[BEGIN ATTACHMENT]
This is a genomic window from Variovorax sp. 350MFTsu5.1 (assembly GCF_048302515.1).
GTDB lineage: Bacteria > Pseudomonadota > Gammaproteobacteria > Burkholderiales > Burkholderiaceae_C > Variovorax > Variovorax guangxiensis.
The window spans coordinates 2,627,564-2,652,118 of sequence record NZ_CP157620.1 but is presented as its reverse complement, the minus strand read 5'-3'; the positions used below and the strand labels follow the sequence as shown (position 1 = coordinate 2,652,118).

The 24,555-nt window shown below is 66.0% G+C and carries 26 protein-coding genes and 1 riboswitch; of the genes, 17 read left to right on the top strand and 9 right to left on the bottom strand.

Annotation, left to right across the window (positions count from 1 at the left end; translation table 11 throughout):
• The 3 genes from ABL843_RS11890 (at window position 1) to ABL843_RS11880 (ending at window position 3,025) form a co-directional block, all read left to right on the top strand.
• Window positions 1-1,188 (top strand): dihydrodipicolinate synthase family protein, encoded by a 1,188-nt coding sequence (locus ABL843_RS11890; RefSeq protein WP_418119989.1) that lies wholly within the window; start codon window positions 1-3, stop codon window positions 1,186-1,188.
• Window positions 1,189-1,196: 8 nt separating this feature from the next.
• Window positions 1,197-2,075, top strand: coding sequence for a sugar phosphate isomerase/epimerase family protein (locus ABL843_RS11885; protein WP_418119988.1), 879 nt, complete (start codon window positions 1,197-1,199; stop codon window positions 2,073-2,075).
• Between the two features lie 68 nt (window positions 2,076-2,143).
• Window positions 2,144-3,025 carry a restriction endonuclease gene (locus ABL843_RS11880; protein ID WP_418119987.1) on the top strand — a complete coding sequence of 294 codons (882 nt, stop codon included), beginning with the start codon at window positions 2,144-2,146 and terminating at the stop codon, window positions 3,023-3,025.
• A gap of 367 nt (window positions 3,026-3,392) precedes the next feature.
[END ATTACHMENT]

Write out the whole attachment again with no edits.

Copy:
This is a genomic window from Variovorax sp. 350MFTsu5.1 (assembly GCF_048302515.1).
GTDB lineage: Bacteria > Pseudomonadota > Gammaproteobacteria > Burkholderiales > Burkholderiaceae_C > Variovorax > Variovorax guangxiensis.
The window spans coordinates 2,627,564-2,652,118 of sequence record NZ_CP157620.1 but is presented as its reverse complement, the minus strand read 5'-3'; the positions used below and the strand labels follow the sequence as shown (position 1 = coordinate 2,652,118).

The 24,555-nt window shown below is 66.0% G+C and carries 26 protein-coding genes and 1 riboswitch; of the genes, 17 read left to right on the top strand and 9 right to left on the bottom strand.

Annotation, left to right across the window (positions count from 1 at the left end; translation table 11 throughout):
• The 3 genes from ABL843_RS11890 (at window position 1) to ABL843_RS11880 (ending at window position 3,025) form a co-directional block, all read left to right on the top strand.
• Window positions 1-1,188 (top strand): dihydrodipicolinate synthase family protein, encoded by a 1,188-nt coding sequence (locus ABL843_RS11890; RefSeq protein WP_418119989.1) that lies wholly within the window; start codon window positions 1-3, stop codon window positions 1,186-1,188.
• Window positions 1,189-1,196: 8 nt separating this feature from the next.
• Window positions 1,197-2,075, top strand: coding sequence for a sugar phosphate isomerase/epimerase family protein (locus ABL843_RS11885; protein WP_418119988.1), 879 nt, complete (start codon window positions 1,197-1,199; stop codon window positions 2,073-2,075).
• Between the two features lie 68 nt (window positions 2,076-2,143).
• Window positions 2,144-3,025 carry a restriction endonuclease gene (locus ABL843_RS11880; protein ID WP_418119987.1) on the top strand — a complete coding sequence of 294 codons (882 nt, stop codon included), beginning with the start codon at window positions 2,144-2,146 and terminating at the stop codon, window positions 3,023-3,025.
• A gap of 367 nt (window positions 3,026-3,392) precedes the next feature.